to her daughter by terminating A.F.’s cellphone service and

refusing to allow the children back into the apartment after the

Division caseworker explicitly delineated the hazards they

faced.   The panel majority correctly concluded that “the risks

inherent in barring a sixteen-year-old child from the family

home without arranging any alternative source of shelter or

                                 21
support are obvious.”     Clearly, A.B. failed to exercise the

minimum degree of care.     That failure placed A.F.’s physical,

mental, and emotional condition in imminent danger of becoming

impaired.

    We affirm the panel majority’s finding of A.B.’s abuse or

neglect of A.F. per 
N.J.S.A. 9:6-8.21(c)(4).

                                  2.

    Finally, we address the Division’s allegation that A.F. was

abandoned under 
N.J.S.A. 9:6-8.21(c)(5).

            Abandonment of a child shall consist in any of
            the following acts by anyone having the
            custody or control of the child:           (a)
            willfully forsaking a child; (b) failing to
            care for and keep the custody and control of
            a child so that the child shall be exposed to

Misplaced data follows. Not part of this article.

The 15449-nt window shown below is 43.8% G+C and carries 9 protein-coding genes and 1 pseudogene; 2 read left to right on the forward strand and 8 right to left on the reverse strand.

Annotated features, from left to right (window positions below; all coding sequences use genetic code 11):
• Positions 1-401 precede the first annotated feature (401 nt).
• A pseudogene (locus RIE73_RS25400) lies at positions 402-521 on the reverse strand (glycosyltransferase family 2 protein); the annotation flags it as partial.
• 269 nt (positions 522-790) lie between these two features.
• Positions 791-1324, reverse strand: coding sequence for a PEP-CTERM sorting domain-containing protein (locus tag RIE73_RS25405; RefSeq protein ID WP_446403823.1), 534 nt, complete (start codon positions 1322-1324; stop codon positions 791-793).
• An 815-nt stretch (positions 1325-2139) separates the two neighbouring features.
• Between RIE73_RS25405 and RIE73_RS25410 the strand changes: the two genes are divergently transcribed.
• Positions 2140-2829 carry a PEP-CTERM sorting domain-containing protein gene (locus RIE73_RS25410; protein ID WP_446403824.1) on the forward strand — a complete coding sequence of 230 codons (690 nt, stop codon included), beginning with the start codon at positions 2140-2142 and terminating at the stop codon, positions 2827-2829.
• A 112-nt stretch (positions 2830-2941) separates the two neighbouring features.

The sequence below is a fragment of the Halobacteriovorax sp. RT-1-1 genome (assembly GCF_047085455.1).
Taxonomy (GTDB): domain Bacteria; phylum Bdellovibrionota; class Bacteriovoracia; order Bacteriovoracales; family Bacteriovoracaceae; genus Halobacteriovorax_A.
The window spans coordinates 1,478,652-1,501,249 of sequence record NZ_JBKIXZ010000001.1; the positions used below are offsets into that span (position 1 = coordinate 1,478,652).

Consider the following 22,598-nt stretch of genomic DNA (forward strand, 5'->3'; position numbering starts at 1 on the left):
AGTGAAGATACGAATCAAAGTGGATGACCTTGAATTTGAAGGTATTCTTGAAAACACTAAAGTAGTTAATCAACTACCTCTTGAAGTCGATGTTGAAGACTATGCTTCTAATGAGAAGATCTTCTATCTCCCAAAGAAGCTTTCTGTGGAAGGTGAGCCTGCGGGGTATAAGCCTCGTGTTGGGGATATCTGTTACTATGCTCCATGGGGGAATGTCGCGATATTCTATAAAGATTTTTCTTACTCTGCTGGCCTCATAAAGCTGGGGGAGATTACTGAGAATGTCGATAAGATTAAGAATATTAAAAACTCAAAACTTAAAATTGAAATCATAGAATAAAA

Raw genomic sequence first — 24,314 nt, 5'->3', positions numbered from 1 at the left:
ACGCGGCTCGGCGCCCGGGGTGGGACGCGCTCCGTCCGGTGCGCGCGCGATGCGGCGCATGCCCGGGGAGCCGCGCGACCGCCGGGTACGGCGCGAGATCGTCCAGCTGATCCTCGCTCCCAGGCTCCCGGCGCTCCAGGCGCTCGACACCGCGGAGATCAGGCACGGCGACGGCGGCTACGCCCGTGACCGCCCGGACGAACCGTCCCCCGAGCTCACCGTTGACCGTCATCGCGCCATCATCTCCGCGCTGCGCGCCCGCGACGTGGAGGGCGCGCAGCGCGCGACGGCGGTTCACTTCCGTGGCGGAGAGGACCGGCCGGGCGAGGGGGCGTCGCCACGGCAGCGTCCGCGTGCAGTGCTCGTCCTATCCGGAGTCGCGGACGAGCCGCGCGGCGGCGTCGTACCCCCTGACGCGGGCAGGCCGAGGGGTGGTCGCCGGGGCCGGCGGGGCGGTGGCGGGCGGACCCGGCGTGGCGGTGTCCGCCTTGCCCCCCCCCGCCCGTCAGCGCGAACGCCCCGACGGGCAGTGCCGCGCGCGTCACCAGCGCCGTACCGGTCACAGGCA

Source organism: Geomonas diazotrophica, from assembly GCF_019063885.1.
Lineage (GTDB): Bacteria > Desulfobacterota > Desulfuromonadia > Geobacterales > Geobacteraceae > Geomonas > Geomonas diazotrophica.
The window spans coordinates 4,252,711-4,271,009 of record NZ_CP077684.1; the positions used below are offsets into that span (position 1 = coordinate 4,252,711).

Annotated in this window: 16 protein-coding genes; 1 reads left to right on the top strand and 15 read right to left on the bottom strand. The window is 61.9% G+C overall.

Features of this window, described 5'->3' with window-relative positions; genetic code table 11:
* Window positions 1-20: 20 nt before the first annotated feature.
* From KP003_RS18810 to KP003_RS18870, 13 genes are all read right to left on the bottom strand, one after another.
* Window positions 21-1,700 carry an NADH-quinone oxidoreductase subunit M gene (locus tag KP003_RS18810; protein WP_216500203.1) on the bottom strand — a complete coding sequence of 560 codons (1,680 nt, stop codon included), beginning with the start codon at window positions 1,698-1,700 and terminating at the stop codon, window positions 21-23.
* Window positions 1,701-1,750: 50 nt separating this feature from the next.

physical or moral risk without proper and
            sufficient protection; (c) failing to care for
            and keep the control and custody of a child so
            that the child shall be liable to be supported
            and maintained at the expense of the public,
            or by child caring societies or private
            persons not legally chargeable with its or
            their care, custody and control.

            [N.J.S.A. 9:6-1.]

    The Division argues that A.B.’s actions, including her

refusal to allow A.F. and her infant son to return home,

amounted to a “willful or intentional act” that qualified as

abandonment under the statute.     The judge found that the State

had met its burden of proof and that A.B. had abandoned A.F.

The panel majority affirmed.


                                  22
    In Lavigne v. Family & Children’s Society, Chief Justice

Vanderbilt, writing for the Court, set forth the standard

required for the State to prove abandonment under 
N.J.S.A. 9:6-

8.21(c)(5):

            [t]he statutory notion of abandonment does not
            necessarily, we think, imply that the parent